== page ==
London Fashion Week: Brexit, protest and a new femininity
In recent years, London has lost ground to the rest of the "big four" fashion weeks, ceding column inches to the legacy brands showing at Milan or Paris, and no longer considered as commercially viable as New York.
Yet the British capital remains, perhaps, the city where designers are at their most outspoken, using fashion as a tool for resistance by bringing new perspectives, subcultures and renegade ideas to the runway.
This season, designers had a lot to say across over 100 scheduled events. Here are five of the key takeaways from the Autumn-Winter 2019 edition of London Fashion Week.
Protest on and off the runway
We are navigating uncertain times, both politically and socially, and the spirit of activism pulsed through London Fashion Week.
The opening Friday saw a peaceful protest, staged by campaign group Justice4Grenfell, that was aimed at drawing attention to the lack of progress made in the investigation into the Grenfell Tower fire.
A group of 72 activists -- including models Adwoa Aboah and Clara Paget, and musician Emeli Sande, alongside survivors of the blaze -- gathered silently on the runway at an official Fashion Week venue, 180 The Strand, wearing T-shirts emblazoned with the words "72 dead and still no arrests? How come?" (A version of this "Three Billboards Outside Ebbing, Missouri"-inspired slogan was also appeared on posters last year.)
Simultaneously, a group of body positivity activists, including plus-size model Felicity Hayward, gathered to protest fashion's traditional and often outdated approach to the female form, holding placards with messages like "Fashion should empower us."
Activism was alive on the runway too. Sustainable womenswear brand Mother of Pearl partnered with BBC Earth to campaign against the use of plastic in the fashion industry, while Fashion East newcomer Gareth Wrighton debuted with a collection inspired by dystopias and the contradictions of modern America. The latter dressed models in MAGA-esque baseball caps reading "God Bless America," with one sporting knitwear depicting material from Chelsea Manning's Wikileaks footage.
Of course, Vivienne Westwood also unabashedly flew the protest flag at her Sunday afternoon spectacle. Part fashion show, part theater, models and activists -- including #MeToo pioneer Rose McGowan and executive director of Greenpeace UK, John Sauven -- wore T-shirts berating politicians, carried bags reading "I Heart Crap" and gave impassioned speeches lamenting the death of democracy and the threat of climate change.
Femininity in the wake of #MeToo
Last season, #MeToo permeated many of the collections at London Fashion Week, leaving designers grappling with fashion's place within the movement. This season, at least, many labels came to more solid conclusions about the future of femininity, embracing the multi-layered complexity of modern womanhood.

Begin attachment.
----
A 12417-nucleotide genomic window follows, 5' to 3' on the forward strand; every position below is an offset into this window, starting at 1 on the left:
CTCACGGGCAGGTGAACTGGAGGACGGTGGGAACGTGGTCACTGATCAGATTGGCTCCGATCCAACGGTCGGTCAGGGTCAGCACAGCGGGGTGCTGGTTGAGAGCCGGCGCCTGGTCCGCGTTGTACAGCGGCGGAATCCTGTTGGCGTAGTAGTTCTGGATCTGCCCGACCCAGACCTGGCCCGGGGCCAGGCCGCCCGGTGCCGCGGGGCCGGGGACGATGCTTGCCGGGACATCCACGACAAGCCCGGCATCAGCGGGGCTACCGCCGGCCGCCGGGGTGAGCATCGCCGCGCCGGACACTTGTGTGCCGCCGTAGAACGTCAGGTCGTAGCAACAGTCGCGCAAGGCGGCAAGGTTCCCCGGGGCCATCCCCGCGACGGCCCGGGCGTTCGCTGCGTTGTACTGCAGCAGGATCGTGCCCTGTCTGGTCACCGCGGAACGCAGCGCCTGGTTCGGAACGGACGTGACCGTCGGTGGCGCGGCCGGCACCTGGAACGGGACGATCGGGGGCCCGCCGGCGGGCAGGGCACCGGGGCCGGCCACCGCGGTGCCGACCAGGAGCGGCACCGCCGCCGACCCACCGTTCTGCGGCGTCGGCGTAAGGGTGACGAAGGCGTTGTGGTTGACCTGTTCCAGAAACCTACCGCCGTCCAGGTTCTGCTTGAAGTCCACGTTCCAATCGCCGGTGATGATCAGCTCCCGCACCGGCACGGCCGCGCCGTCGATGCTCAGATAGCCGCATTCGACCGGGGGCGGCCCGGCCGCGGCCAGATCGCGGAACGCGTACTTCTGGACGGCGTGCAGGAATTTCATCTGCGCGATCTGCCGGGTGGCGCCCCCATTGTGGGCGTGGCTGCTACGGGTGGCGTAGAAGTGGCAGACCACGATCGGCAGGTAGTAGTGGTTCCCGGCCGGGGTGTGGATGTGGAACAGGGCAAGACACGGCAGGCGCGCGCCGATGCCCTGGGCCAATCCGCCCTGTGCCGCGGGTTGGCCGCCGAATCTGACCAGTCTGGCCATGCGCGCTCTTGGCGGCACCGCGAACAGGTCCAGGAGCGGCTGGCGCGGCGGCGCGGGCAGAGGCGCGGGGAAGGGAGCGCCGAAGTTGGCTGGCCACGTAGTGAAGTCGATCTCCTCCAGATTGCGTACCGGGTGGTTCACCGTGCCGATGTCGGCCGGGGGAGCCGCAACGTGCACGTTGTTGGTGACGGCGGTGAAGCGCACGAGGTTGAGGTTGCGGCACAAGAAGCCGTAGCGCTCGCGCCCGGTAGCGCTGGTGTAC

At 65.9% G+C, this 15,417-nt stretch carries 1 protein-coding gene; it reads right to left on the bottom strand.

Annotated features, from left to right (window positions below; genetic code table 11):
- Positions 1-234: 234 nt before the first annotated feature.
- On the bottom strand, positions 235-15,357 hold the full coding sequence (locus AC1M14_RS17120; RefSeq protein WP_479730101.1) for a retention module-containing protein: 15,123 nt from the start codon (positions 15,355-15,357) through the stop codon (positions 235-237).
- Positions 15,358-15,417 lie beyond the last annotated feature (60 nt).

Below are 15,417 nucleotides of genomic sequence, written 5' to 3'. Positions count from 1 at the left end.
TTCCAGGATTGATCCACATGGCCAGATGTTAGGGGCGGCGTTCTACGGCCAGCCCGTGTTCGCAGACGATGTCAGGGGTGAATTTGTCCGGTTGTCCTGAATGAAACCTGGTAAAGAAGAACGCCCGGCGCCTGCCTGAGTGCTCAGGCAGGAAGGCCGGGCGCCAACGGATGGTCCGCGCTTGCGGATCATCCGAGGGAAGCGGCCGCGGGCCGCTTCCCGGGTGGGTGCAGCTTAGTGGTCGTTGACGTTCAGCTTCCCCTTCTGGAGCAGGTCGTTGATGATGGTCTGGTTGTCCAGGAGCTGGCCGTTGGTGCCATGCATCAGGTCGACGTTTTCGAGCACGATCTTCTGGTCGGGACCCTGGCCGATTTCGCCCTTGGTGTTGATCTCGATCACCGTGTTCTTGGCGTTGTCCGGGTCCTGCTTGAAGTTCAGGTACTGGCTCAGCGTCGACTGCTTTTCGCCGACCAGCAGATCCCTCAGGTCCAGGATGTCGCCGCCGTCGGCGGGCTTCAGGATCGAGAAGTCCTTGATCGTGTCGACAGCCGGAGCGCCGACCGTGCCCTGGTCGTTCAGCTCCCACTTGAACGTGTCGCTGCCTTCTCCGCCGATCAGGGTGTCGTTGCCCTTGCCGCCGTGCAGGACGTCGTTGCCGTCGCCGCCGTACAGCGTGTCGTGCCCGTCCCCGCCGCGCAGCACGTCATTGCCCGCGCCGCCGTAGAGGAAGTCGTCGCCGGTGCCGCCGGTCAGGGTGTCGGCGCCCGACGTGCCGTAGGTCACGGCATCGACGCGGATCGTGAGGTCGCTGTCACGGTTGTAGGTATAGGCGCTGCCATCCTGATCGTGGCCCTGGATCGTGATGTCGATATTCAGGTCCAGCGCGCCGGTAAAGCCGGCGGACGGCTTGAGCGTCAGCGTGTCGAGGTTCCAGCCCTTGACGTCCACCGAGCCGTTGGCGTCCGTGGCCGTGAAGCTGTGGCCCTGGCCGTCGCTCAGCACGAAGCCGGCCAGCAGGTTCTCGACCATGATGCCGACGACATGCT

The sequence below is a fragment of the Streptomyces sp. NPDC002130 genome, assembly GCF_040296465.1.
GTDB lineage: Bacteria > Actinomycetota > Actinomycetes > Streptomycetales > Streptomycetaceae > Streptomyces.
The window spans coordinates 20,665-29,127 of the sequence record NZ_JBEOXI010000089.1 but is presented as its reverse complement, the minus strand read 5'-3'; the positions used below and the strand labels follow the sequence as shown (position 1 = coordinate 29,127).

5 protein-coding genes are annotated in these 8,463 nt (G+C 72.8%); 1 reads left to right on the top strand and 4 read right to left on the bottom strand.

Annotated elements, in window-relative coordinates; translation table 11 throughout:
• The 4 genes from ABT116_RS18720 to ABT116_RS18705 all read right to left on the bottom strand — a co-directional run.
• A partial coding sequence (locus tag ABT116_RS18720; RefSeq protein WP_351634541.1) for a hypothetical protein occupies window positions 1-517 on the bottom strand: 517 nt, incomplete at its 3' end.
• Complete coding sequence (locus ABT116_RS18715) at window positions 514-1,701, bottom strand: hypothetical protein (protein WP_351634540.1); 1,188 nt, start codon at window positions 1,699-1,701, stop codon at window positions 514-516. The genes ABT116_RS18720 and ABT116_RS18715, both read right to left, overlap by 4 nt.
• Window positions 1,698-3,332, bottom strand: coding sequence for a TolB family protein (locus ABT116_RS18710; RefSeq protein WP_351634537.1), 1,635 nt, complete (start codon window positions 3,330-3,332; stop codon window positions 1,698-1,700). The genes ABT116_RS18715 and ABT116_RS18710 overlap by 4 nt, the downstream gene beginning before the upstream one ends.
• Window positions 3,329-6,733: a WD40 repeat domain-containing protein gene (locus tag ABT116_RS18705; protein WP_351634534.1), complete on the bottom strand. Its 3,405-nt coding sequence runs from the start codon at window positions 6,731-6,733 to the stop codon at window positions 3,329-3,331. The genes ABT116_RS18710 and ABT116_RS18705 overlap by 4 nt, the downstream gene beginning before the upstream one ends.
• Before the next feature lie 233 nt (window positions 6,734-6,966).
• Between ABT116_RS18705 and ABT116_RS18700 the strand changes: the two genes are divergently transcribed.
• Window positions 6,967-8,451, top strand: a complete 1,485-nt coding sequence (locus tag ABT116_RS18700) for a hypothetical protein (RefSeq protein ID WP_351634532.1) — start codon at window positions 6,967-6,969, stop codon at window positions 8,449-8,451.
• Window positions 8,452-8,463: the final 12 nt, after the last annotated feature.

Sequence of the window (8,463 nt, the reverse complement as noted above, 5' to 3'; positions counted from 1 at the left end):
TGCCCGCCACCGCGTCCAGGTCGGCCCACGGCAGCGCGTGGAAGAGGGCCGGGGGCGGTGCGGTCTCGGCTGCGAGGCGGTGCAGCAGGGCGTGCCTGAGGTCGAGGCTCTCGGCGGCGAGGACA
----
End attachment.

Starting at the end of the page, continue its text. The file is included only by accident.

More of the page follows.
Marta Jakubowski celebrated the liberation of female sexuality with a collection of languid, draped silhouettes in contrast with tailored suiting -- softness and structure. Each model carried a stemmed Anthurium flower in her mouth, juxtaposing with the final line of the show notes: "she will not be silenced."
Fashion East's Charlotte Knowles used her show to address culturally constructed codes of femininity. Playing with notions of public versus intimate, and vulnerability versus combat, her collection subverted stereotyped perceptions of women's dress. The designer turned the sexualized idea of push-up bras and mini skirts on its head by recreating them in puffer material -- underwear as armor. Elsewhere, Knowles' tiny cardigans appeared as harnesses, while coats featured large hidden pockets for a woman's tools.
On Saturday, the ever-ethereal Simone Rocha put on a show at the Royal Academy of Arts that championed female diversity and empowerment. Wearing silk and sequined dresses with sheer trenches inspired by artist Louise Bourgeois, the runway featured models of all ages and sizes, including actress Chloë Sevigny, model turned director Lily Cole, artist Conie Vallese and 1980s model Jeny Howorth.
"I was thinking about all these women and it was all about their shapes, and how to make them look their most beautiful," Rocha told Vogue after the show.
The return of glamour
After several seasons, it looks like -- whisper it -- fashion's love affair with minimalism may be coming to an end. In place of paired back palettes and sleek silhouettes, maximalism reigned supreme in London.